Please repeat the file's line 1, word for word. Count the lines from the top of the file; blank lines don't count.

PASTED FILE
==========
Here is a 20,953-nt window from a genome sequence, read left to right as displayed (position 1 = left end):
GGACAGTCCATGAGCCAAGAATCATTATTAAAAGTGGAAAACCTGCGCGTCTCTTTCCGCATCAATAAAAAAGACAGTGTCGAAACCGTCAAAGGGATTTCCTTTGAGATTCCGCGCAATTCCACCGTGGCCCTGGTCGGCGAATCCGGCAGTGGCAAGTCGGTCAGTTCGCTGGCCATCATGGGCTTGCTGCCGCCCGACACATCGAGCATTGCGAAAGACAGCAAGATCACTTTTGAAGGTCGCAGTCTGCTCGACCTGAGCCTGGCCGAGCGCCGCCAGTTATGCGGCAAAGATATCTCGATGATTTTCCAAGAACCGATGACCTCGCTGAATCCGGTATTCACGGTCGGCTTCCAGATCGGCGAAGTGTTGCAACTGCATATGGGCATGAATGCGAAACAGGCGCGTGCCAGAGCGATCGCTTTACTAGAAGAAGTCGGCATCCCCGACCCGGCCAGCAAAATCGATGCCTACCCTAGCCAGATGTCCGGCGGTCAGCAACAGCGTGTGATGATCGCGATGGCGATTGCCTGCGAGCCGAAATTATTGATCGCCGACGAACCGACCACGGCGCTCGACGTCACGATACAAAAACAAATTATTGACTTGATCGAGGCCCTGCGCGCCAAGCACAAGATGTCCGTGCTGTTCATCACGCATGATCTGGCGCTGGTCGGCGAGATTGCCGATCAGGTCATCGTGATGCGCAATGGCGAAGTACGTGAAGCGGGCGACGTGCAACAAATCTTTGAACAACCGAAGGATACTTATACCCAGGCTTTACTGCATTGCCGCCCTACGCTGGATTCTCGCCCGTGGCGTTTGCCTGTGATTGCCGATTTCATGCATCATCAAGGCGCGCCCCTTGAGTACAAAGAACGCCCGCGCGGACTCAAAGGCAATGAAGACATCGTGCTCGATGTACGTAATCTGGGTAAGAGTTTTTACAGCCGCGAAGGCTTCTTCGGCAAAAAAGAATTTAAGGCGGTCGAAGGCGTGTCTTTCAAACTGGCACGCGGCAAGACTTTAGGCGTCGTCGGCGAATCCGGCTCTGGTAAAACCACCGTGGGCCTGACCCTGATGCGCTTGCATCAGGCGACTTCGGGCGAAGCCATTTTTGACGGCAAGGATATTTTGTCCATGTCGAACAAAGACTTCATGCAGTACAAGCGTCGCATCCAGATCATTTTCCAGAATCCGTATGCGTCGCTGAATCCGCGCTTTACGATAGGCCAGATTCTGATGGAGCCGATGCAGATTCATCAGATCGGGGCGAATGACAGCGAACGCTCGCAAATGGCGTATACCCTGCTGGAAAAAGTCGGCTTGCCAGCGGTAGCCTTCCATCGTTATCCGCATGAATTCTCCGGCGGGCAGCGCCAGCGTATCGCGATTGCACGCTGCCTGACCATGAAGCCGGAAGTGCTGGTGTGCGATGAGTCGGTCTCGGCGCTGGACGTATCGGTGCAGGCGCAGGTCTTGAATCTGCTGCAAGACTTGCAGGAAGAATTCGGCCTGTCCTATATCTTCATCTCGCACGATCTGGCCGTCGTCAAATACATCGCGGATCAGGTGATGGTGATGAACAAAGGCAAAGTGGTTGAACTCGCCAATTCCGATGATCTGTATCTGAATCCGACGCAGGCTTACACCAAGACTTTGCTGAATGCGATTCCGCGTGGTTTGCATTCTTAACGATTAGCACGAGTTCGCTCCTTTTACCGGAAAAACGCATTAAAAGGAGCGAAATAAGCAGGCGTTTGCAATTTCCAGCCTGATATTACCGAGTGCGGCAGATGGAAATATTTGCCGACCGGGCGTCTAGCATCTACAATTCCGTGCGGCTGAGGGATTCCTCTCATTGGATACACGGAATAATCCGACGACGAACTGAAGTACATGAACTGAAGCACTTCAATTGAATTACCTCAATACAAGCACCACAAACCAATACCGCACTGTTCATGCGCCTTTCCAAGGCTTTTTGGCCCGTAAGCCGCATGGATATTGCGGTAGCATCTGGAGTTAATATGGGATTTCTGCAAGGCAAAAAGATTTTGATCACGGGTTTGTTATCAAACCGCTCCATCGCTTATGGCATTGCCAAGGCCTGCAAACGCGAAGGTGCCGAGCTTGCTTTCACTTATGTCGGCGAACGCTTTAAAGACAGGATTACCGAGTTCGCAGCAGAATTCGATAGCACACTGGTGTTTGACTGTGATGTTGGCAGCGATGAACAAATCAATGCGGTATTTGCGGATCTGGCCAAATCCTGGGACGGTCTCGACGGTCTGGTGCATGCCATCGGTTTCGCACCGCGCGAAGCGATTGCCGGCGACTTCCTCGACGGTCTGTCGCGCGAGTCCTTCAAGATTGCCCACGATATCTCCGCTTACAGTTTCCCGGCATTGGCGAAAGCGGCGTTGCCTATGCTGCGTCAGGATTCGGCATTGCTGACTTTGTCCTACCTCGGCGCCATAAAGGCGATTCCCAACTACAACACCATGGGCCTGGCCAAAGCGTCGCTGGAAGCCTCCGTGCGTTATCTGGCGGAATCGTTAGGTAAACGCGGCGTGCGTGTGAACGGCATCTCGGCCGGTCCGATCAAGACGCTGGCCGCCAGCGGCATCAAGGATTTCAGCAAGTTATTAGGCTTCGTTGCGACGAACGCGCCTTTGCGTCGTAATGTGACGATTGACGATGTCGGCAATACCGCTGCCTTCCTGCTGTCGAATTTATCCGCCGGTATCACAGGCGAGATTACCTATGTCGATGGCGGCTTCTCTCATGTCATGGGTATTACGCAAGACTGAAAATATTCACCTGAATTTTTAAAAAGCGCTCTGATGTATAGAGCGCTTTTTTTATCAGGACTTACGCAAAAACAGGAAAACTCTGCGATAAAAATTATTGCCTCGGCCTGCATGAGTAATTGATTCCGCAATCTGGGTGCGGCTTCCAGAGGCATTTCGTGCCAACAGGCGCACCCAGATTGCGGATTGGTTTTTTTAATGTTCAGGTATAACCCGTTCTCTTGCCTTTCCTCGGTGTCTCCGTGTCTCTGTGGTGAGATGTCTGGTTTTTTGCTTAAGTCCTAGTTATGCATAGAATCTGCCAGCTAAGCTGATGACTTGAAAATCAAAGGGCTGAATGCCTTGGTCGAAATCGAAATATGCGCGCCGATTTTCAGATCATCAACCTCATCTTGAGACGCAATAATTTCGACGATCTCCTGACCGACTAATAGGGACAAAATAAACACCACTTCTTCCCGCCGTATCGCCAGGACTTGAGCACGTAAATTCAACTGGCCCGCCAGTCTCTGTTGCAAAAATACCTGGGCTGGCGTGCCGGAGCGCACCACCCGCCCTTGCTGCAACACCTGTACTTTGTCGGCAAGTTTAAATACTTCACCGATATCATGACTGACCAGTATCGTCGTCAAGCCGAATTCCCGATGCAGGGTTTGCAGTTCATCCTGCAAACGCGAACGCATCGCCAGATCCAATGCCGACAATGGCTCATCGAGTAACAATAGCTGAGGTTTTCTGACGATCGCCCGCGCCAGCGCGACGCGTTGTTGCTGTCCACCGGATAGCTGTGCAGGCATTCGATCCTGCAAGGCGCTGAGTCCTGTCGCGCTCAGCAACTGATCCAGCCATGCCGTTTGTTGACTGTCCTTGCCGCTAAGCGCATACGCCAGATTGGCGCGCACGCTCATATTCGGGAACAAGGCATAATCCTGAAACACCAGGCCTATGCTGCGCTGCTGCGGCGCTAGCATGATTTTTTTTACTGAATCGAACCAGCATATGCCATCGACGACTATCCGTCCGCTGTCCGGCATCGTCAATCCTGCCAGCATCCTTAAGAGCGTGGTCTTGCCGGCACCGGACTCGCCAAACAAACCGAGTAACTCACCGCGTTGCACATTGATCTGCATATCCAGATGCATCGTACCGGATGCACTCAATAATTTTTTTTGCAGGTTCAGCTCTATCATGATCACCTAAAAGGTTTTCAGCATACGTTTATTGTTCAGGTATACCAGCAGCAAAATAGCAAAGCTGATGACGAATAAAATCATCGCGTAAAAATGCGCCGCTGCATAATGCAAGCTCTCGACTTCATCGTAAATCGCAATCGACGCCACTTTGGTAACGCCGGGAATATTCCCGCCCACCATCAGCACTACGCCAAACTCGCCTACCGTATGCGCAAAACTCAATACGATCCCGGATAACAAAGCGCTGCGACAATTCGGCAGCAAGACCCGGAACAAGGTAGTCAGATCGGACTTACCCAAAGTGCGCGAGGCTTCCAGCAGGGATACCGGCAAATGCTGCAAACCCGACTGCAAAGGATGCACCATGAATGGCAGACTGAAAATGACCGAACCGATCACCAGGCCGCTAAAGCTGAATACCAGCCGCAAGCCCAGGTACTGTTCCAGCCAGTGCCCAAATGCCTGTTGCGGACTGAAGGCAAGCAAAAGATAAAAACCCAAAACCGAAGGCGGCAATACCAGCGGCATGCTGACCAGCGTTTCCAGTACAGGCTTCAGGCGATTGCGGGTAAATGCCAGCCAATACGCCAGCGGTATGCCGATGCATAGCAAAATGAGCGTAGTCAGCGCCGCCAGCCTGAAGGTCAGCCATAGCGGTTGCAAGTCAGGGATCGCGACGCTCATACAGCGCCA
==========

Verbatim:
Here is a 20,953-nt window from a genome sequence, read left to right as displayed (position 1 = left end):